The advancements made in technology over the past few years have allowed restaurants to offer voice-recognition ordering, social media, and in-app ordering and delivery robots. This May, McDonald’s unveiled plans to make its mobile app the central hub for off-premise occasions that range from delivery to curbside pickup. 

With all these technological developments, the story of off-premise is sort of similar to the chicken-or-the-egg question: Do consumers’ behaviors and demands drive development, or does development drive consumers’ usage? It’s probably a bit of both and, either way, consumer responses are loud and clear. They want more off-premise foodservice options. 

Off-premise Overview

Consumers purchase takeout from restaurants about five times per month, on average, shows Technomic’s “Takeout & Off-Premise Dining Consumer Trend Report.”  Who are these consumers? They’re young. They’re Hispanic. They’re men. They’re college students. Their numbers are growing. 

Among today’s consumers, shows the report, men and those aged from 18-34 drive to-go orders, as they are more reliant on foodservice than their counterparts, in general. In addition, half of all Hispanic diners say takeout service is extremely important when choosing a limited-service restaurant to visit, compared to two-fifths of respondents who said the same two years ago, according to Technomic’s “Hispanic Foodservice Consumer Trend Report.” 

Technomic research also shows that about half of all consumers between the ages of 18-34 (49%) say they’re ordering food to-go more often today than they were three years ago. Consumers tend to view takeout meals as alternatives to food prepared at home. In addition, takeout appeals to consumers who don’t feel like dining in at a restaurant, signaling that takeout can drive additional restaurant traffic, rather than cannibalizing dine-in revenue.  

Delivery Deep Dive

Arguably the biggest topic in off-premise business today is delivery service. Although takeout orders currently outnumber delivery orders by three-to-one, due to availability and lower costs, this dynamic is shifting, shows data from Technomic’s “Takeout & Off-Premise Dining Consumer Trend Report.” A fifth of consumers overall (19%) say they increasingly are replacing carryout orders with delivery orders. And more than a third of consumers (35%) say it’s more convenient to order delivery than carryout. 

Younger consumers particularly are fueling a shift away from carryout and toward delivery. More than a third of consumers between the ages of 18-34 (35%) say they increasingly are replacing carryout orders with delivery orders, and nearly half of these young consumers (47%) say it’s more convenient to order delivery than carryout. In addition, a quarter of younger consumers (26%) say they are using third-party delivery services, such as UberEATS, more often now than a year ago.

Delivery is positioned to grow further at both limited- and full-service restaurants. Nearly half of consumers aged 18-34 (46%) say they would use delivery for takeout orders at limited- service restaurants, and half of that age bracket says the same for full-service restaurants. 

Similarly, 44% of today’s college students want more on-campus foodservice locations to offer delivery, shows Technomic’s “College & University Consumer Trend Report.” Further, nearly three in 10 college students (27%) say delivery service is important to their foodservice purchases on- and off-campus, up from 22% who said the same in 2015.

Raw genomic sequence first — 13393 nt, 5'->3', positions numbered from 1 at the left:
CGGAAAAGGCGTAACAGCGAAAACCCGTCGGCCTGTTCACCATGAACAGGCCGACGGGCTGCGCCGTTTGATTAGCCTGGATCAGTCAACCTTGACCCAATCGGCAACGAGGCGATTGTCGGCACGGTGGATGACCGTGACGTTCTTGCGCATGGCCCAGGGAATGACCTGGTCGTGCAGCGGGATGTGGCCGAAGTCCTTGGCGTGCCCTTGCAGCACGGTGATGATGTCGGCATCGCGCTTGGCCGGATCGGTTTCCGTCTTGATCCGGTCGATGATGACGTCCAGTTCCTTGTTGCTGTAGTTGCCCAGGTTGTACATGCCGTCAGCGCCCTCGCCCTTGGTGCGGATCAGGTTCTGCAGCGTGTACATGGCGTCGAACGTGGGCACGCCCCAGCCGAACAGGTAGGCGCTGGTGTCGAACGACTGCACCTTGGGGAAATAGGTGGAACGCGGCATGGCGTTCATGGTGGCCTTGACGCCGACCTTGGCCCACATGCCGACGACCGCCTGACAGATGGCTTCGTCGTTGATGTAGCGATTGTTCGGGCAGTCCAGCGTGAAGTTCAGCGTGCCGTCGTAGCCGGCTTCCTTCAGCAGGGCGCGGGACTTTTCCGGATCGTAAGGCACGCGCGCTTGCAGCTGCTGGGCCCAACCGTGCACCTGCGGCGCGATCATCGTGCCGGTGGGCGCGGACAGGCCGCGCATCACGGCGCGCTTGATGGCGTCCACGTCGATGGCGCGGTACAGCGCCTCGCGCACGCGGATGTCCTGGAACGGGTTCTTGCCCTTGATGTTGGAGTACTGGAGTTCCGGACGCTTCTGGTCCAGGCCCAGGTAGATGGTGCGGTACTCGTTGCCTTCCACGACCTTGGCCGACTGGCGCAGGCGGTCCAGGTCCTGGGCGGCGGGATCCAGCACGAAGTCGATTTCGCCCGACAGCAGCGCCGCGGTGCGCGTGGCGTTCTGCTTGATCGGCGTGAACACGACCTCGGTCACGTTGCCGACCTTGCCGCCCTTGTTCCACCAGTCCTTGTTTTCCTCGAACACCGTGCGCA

Conveniently located foodservice establishments are less of a priority, when students can have food dropped at their doorstep. Just over half of college students (53%) say a convenient location is important to food and beverage purchases, down from 59% in 2015.

Full-service Struggles

Delivery is a key way for the struggling full-service restaurant segment to grow business. Although takeout is still two-to-three times more common at full-service restaurants than delivery service, consumers say they are using delivery service more often now at both traditional and upscale casual-dining restaurants than they were in 2014. Specifically, 7% of orders from traditional casual-dining chains now are for delivery (up from 4% in 2014), and 8% of orders from upscale casual-dining brands are for delivery, up from 4% in 2014. 

Several leading full-service chains are starting to test and roll out delivery service, including Buffalo Wild Wings, BJ’s Restaurant & Brewhouse, Home Run Inn, Outback Steakhouse, Carrabba’s Italian Grill, The Cheesecake Factory, Applebee’s and Chili’s Grill & Bar. Olive Garden recently launched delivery service for catering packages $125 and up, as well. Buffalo Wild Wings is even testing smaller prototypes that focus on delivery and takeout, expected to open in the third quarter of this year.

Tech-focused Delivery 

Technology-enabled ordering and payment methods are necessary to driving off-premise orders at restaurants. Although the top preferred ordering method is still call-ahead—the preference margins between call-ahead and computer, as well as call-ahead and mobile ordering, are both quickly closing. Two-fifths of consumers (40%) say they would be likely to use mobile ordering for to-go orders at limited- and full-service restaurants. A similar proportion of consumers say they would be likely to prepay for these orders, shows the “Off-premise Report.”